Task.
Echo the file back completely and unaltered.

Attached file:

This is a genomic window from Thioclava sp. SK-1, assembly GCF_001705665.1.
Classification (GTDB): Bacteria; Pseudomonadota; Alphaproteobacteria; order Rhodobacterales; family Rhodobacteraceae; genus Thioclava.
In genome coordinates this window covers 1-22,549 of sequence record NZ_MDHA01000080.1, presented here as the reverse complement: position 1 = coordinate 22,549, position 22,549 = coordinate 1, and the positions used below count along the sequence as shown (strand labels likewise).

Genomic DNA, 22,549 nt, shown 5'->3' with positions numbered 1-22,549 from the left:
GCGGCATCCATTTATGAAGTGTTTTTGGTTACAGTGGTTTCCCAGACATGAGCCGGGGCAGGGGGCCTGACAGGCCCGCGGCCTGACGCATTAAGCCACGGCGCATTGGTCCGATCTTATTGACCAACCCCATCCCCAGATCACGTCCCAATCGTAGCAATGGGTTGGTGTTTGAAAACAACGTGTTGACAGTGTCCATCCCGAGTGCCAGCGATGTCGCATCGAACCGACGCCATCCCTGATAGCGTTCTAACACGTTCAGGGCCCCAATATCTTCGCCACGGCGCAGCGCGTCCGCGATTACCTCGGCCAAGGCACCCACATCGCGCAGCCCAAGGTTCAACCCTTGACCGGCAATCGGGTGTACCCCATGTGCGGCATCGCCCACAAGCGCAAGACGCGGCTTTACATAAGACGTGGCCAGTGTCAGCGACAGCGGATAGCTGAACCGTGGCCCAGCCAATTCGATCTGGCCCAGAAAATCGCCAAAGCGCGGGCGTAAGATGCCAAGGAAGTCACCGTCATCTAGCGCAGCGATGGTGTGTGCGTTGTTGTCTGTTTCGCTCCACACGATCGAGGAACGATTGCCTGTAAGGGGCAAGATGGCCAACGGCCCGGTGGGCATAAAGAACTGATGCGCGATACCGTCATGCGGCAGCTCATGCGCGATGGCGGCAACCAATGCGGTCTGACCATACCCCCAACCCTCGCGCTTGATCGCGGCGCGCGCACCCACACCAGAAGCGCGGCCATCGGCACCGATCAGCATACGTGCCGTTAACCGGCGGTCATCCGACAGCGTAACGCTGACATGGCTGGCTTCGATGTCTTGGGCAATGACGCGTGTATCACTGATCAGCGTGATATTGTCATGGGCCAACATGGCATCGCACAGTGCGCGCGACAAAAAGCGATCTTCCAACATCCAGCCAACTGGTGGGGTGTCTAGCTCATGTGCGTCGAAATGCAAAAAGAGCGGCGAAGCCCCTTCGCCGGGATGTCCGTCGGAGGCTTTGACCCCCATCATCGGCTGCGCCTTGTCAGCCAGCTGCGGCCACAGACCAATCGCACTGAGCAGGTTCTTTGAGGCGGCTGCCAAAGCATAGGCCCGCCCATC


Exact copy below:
This is a genomic window from Thioclava sp. SK-1, assembly GCF_001705665.1.
Classification (GTDB): Bacteria; Pseudomonadota; Alphaproteobacteria; order Rhodobacterales; family Rhodobacteraceae; genus Thioclava.
In genome coordinates this window covers 1-22,549 of sequence record NZ_MDHA01000080.1, presented here as the reverse complement: position 1 = coordinate 22,549, position 22,549 = coordinate 1, and the positions used below count along the sequence as shown (strand labels likewise).

Genomic DNA, 22,549 nt, shown 5'->3' with positions numbered 1-22,549 from the left:
GCGGCATCCATTTATGAAGTGTTTTTGGTTACAGTGGTTTCCCAGACATGAGCCGGGGCAGGGGGCCTGACAGGCCCGCGGCCTGACGCATTAAGCCACGGCGCATTGGTCCGATCTTATTGACCAACCCCATCCCCAGATCACGTCCCAATCGTAGCAATGGGTTGGTGTTTGAAAACAACGTGTTGACAGTGTCCATCCCGAGTGCCAGCGATGTCGCATCGAACCGACGCCATCCCTGATAGCGTTCTAACACGTTCAGGGCCCCAATATCTTCGCCACGGCGCAGCGCGTCCGCGATTACCTCGGCCAAGGCACCCACATCGCGCAGCCCAAGGTTCAACCCTTGACCGGCAATCGGGTGTACCCCATGTGCGGCATCGCCCACAAGCGCAAGACGCGGCTTTACATAAGACGTGGCCAGTGTCAGCGACAGCGGATAGCTGAACCGTGGCCCAGCCAATTCGATCTGGCCCAGAAAATCGCCAAAGCGCGGGCGTAAGATGCCAAGGAAGTCACCGTCATCTAGCGCAGCGATGGTGTGTGCGTTGTTGTCTGTTTCGCTCCACACGATCGAGGAACGATTGCCTGTAAGGGGCAAGATGGCCAACGGCCCGGTGGGCATAAAGAACTGATGCGCGATACCGTCATGCGGCAGCTCATGCGCGATGGCGGCAACCAATGCGGTCTGACCATACCCCCAACCCTCGCGCTTGATCGCGGCGCGCGCACCCACACCAGAAGCGCGGCCATCGGCACCGATCAGCATACGTGCCGTTAACCGGCGGTCATCCGACAGCGTAACGCTGACATGGCTGGCTTCGATGTCTTGGGCAATGACGCGTGTATCACTGATCAGCGTGATATTGTCATGGGCCAACATGGCATCGCACAGTGCGCGCGACAAAAAGCGATCTTCCAACATCCAGCCAACTGGTGGGGTGTCTAGCTCATGTGCGTCGAAATGCAAAAAGAGCGGCGAAGCCCCTTCGCCGGGATGTCCGTCGGAGGCTTTGACCCCCATCATCGGCTGCGCCTTGTCAGCCAGCTGCGGCCACAGACCAATCGCACTGAGCAGGTTCTTTGAGGCGGCTGCCAAAGCATAGGCCCGCCCATC